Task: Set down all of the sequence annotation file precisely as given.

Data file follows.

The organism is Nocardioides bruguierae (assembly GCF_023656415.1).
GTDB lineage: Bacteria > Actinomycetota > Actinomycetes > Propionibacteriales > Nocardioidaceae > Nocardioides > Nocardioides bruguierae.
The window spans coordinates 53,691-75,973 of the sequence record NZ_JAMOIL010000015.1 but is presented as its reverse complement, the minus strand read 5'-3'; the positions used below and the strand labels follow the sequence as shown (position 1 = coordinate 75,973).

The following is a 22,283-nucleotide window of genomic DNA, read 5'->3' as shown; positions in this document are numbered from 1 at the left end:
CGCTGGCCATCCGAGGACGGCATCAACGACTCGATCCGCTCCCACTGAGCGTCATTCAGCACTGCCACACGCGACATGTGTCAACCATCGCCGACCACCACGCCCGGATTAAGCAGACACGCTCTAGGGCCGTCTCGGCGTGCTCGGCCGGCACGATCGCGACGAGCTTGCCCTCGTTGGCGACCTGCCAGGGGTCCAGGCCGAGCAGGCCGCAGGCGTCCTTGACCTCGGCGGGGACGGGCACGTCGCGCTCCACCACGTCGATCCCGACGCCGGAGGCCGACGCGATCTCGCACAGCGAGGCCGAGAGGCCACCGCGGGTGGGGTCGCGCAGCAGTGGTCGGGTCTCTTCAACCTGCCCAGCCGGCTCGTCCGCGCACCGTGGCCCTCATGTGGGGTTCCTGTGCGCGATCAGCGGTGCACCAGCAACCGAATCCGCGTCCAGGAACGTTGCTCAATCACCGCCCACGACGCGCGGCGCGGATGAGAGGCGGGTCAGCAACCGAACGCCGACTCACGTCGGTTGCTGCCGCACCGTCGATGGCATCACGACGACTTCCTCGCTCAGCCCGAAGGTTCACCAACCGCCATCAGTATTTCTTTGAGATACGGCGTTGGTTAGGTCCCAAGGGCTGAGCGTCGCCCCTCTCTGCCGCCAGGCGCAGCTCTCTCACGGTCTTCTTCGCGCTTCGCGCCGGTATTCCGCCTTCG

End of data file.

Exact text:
The organism is Nocardioides bruguierae (assembly GCF_023656415.1).
GTDB lineage: Bacteria > Actinomycetota > Actinomycetes > Propionibacteriales > Nocardioidaceae > Nocardioides > Nocardioides bruguierae.
The window spans coordinates 53,691-75,973 of the sequence record NZ_JAMOIL010000015.1 but is presented as its reverse complement, the minus strand read 5'-3'; the positions used below and the strand labels follow the sequence as shown (position 1 = coordinate 75,973).

The following is a 22,283-nucleotide window of genomic DNA, read 5'->3' as shown; positions in this document are numbered from 1 at the left end:
CGCTGGCCATCCGAGGACGGCATCAACGACTCGATCCGCTCCCACTGAGCGTCATTCAGCACTGCCACACGCGACATGTGTCAACCATCGCCGACCACCACGCCCGGATTAAGCAGACACGCTCTAGGGCCGTCTCGGCGTGCTCGGCCGGCACGATCGCGACGAGCTTGCCCTCGTTGGCGACCTGCCAGGGGTCCAGGCCGAGCAGGCCGCAGGCGTCCTTGACCTCGGCGGGGACGGGCACGTCGCGCTCCACCACGTCGATCCCGACGCCGGAGGCCGACGCGATCTCGCACAGCGAGGCCGAGAGGCCACCGCGGGTGGGGTCGCGCAGCAGTGGTCGGGTCTCTTCAACCTGCCCAGCCGGCTCGTCCGCGCACCGTGGCCCTCATGTGGGGTTCCTGTGCGCGATCAGCGGTGCACCAGCAACCGAATCCGCGTCCAGGAACGTTGCTCAATCACCGCCCACGACGCGCGGCGCGGATGAGAGGCGGGTCAGCAACCGAACGCCGACTCACGTCGGTTGCTGCCGCACCGTCGATGGCATCACGACGACTTCCTCGCTCAGCCCGAAGGTTCACCAACCGCCATCAGTATTTCTTTGAGATACGGCGTTGGTTAGGTCCCAAGGGCTGAGCGTCGCCCCTCTCTGCCGCCAGGCGCAGCTCTCTCACGGTCTTCTTCGCGCTTCGCGCCGGTATTCCGCCTTCG